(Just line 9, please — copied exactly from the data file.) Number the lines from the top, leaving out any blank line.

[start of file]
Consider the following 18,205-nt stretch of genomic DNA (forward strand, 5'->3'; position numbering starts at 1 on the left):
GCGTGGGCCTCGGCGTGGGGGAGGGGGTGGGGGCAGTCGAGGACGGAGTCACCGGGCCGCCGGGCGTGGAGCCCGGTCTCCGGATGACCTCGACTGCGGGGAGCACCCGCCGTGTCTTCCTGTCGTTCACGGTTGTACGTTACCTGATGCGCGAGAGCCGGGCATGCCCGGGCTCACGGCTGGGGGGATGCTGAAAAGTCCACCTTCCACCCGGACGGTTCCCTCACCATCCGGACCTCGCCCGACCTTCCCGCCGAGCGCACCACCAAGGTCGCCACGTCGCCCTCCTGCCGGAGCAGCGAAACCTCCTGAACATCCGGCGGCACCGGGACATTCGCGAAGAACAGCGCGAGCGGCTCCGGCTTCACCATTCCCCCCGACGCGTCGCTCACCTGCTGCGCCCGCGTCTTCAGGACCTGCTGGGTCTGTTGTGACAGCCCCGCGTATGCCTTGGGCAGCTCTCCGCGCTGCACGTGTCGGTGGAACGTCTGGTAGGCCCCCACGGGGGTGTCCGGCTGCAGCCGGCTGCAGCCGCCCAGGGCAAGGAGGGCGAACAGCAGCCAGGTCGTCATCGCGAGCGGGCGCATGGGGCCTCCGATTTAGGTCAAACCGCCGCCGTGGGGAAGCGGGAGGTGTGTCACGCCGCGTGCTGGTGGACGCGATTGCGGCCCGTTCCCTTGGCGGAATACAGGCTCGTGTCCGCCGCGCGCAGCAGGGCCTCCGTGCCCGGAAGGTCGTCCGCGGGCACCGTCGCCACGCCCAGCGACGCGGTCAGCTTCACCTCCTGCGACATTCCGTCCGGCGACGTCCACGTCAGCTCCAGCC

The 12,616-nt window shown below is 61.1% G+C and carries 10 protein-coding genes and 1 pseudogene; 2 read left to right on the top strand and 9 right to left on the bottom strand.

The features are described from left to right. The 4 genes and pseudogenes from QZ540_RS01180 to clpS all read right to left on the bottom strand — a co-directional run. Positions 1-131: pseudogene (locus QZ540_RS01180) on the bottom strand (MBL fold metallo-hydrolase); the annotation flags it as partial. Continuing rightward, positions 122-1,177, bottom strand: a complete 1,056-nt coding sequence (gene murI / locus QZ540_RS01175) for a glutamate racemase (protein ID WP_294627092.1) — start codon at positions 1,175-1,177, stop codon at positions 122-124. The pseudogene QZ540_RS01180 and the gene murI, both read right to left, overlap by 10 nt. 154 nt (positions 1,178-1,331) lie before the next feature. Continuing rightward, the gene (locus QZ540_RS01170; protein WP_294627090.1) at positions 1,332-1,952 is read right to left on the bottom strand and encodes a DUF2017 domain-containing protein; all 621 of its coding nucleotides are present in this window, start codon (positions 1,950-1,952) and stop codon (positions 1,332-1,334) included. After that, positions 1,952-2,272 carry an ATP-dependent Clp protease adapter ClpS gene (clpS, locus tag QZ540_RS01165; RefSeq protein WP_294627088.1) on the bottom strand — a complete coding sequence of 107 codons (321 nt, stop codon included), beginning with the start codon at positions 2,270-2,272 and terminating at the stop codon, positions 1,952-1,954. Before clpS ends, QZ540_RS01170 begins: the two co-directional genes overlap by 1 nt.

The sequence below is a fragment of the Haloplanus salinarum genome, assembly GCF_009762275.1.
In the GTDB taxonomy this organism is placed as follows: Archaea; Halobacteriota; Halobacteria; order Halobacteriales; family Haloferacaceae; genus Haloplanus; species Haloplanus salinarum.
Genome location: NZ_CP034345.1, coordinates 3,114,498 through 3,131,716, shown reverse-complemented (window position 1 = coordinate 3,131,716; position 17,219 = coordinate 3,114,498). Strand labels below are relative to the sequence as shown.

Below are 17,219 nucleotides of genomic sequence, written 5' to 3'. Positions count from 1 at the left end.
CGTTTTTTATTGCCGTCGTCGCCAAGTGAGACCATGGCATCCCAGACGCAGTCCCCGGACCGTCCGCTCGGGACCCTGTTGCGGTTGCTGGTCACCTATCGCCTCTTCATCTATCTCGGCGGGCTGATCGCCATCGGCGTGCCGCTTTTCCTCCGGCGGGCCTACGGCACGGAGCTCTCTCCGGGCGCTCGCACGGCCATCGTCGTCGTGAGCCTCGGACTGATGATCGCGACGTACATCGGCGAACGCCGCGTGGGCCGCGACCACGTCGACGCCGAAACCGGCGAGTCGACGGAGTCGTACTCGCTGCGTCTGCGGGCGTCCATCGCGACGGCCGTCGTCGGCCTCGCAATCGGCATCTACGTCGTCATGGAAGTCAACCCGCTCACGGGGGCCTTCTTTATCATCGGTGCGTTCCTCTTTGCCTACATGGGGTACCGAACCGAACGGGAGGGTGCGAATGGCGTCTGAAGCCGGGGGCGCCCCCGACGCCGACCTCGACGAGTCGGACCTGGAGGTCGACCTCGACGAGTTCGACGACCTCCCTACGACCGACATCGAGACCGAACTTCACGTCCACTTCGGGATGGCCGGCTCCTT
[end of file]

CGTTTTTTATTGCCGTCGTCGCCAAGTGAGACCATGGCATCCCAGACGCAGTCCCCGGACCGTCCGCTCGGGACCCTGTTGCGGTTGCTGGTCACCTATCGCCTCTTCATCTATCTCGGCGGGCTGATCGCCATCGGCGTGCCGCTTTTCCTCCGGCGGGCCTACGGCACGGAGCTCTCTCCGGGCGCTCGCACGGCCATCGTCGTCGTGAGCCTCGGACTGATGATCGCGACGTACATCGGCGAACGCCGCGTGGGCCGCGACCACGTCGACGCCGAAACCGGCGAGTCGACGGAGTCGTACTCGCTGCGTCTGCGGGCGTCCATCGCGACGGCCGTCGTCGGCCTCGCAATCGGCATCTACGTCGTCATGGAAGTCAACCCGCTCACGGGGGCCTTCTTTATCATCGGTGCGTTCCTCTTTGCCTACATGGGGTACCGAACCGAACGGGAGGGTGCGAATGGCGTCTGAAGCCGGGGGCGCCCCCGACGCCGACCTCGACGAGTCGGACCTGGAGGTCGACCTCGACGAGTTCGACGACCTCCCTACGACCGACATCGAGACCGAACTTCACGTCCACTTCGGGATGGCCGGCTCCTT